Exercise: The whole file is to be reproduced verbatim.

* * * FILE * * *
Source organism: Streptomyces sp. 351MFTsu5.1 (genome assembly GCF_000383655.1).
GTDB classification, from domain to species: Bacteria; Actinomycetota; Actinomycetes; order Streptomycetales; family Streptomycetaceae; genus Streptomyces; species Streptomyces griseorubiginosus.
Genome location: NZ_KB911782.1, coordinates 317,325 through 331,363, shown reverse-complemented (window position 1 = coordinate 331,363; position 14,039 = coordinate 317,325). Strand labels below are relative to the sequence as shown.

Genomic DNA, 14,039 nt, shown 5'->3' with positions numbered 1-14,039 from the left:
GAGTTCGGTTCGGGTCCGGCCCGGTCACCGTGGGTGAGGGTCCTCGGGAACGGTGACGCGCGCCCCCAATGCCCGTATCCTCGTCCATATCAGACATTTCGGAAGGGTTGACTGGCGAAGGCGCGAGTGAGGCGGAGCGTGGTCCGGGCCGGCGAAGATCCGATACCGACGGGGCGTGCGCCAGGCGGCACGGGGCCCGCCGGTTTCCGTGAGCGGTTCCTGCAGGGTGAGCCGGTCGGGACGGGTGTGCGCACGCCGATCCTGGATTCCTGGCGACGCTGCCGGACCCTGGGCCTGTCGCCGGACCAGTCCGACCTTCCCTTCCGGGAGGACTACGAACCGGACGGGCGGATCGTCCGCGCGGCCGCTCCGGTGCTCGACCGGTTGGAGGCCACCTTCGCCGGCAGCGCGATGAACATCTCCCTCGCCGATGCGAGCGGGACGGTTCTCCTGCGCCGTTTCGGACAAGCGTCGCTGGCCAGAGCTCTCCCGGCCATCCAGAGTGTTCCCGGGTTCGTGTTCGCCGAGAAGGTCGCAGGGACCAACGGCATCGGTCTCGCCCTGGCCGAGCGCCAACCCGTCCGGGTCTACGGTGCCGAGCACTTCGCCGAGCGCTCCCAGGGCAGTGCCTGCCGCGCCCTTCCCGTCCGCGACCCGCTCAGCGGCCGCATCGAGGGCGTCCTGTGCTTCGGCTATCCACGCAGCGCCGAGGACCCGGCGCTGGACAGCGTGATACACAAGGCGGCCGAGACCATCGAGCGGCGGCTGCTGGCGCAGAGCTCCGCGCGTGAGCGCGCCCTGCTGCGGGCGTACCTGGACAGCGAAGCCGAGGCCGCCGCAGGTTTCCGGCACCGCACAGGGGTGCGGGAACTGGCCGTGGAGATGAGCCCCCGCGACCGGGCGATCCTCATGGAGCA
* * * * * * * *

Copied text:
Source organism: Streptomyces sp. 351MFTsu5.1 (genome assembly GCF_000383655.1).
GTDB classification, from domain to species: Bacteria; Actinomycetota; Actinomycetes; order Streptomycetales; family Streptomycetaceae; genus Streptomyces; species Streptomyces griseorubiginosus.
Genome location: NZ_KB911782.1, coordinates 317,325 through 331,363, shown reverse-complemented (window position 1 = coordinate 331,363; position 14,039 = coordinate 317,325). Strand labels below are relative to the sequence as shown.

Genomic DNA, 14,039 nt, shown 5'->3' with positions numbered 1-14,039 from the left:
GAGTTCGGTTCGGGTCCGGCCCGGTCACCGTGGGTGAGGGTCCTCGGGAACGGTGACGCGCGCCCCCAATGCCCGTATCCTCGTCCATATCAGACATTTCGGAAGGGTTGACTGGCGAAGGCGCGAGTGAGGCGGAGCGTGGTCCGGGCCGGCGAAGATCCGATACCGACGGGGCGTGCGCCAGGCGGCACGGGGCCCGCCGGTTTCCGTGAGCGGTTCCTGCAGGGTGAGCCGGTCGGGACGGGTGTGCGCACGCCGATCCTGGATTCCTGGCGACGCTGCCGGACCCTGGGCCTGTCGCCGGACCAGTCCGACCTTCCCTTCCGGGAGGACTACGAACCGGACGGGCGGATCGTCCGCGCGGCCGCTCCGGTGCTCGACCGGTTGGAGGCCACCTTCGCCGGCAGCGCGATGAACATCTCCCTCGCCGATGCGAGCGGGACGGTTCTCCTGCGCCGTTTCGGACAAGCGTCGCTGGCCAGAGCTCTCCCGGCCATCCAGAGTGTTCCCGGGTTCGTGTTCGCCGAGAAGGTCGCAGGGACCAACGGCATCGGTCTCGCCCTGGCCGAGCGCCAACCCGTCCGGGTCTACGGTGCCGAGCACTTCGCCGAGCGCTCCCAGGGCAGTGCCTGCCGCGCCCTTCCCGTCCGCGACCCGCTCAGCGGCCGCATCGAGGGCGTCCTGTGCTTCGGCTATCCACGCAGCGCCGAGGACCCGGCGCTGGACAGCGTGATACACAAGGCGGCCGAGACCATCGAGCGGCGGCTGCTGGCGCAGAGCTCCGCGCGTGAGCGCGCCCTGCTGCGGGCGTACCTGGACAGCGAAGCCGAGGCCGCCGCAGGTTTCCGGCACCGCACAGGGGTGCGGGAACTGGCCGTGGAGATGAGCCCCCGCGACCGGGCGATCCTCATGGAGCA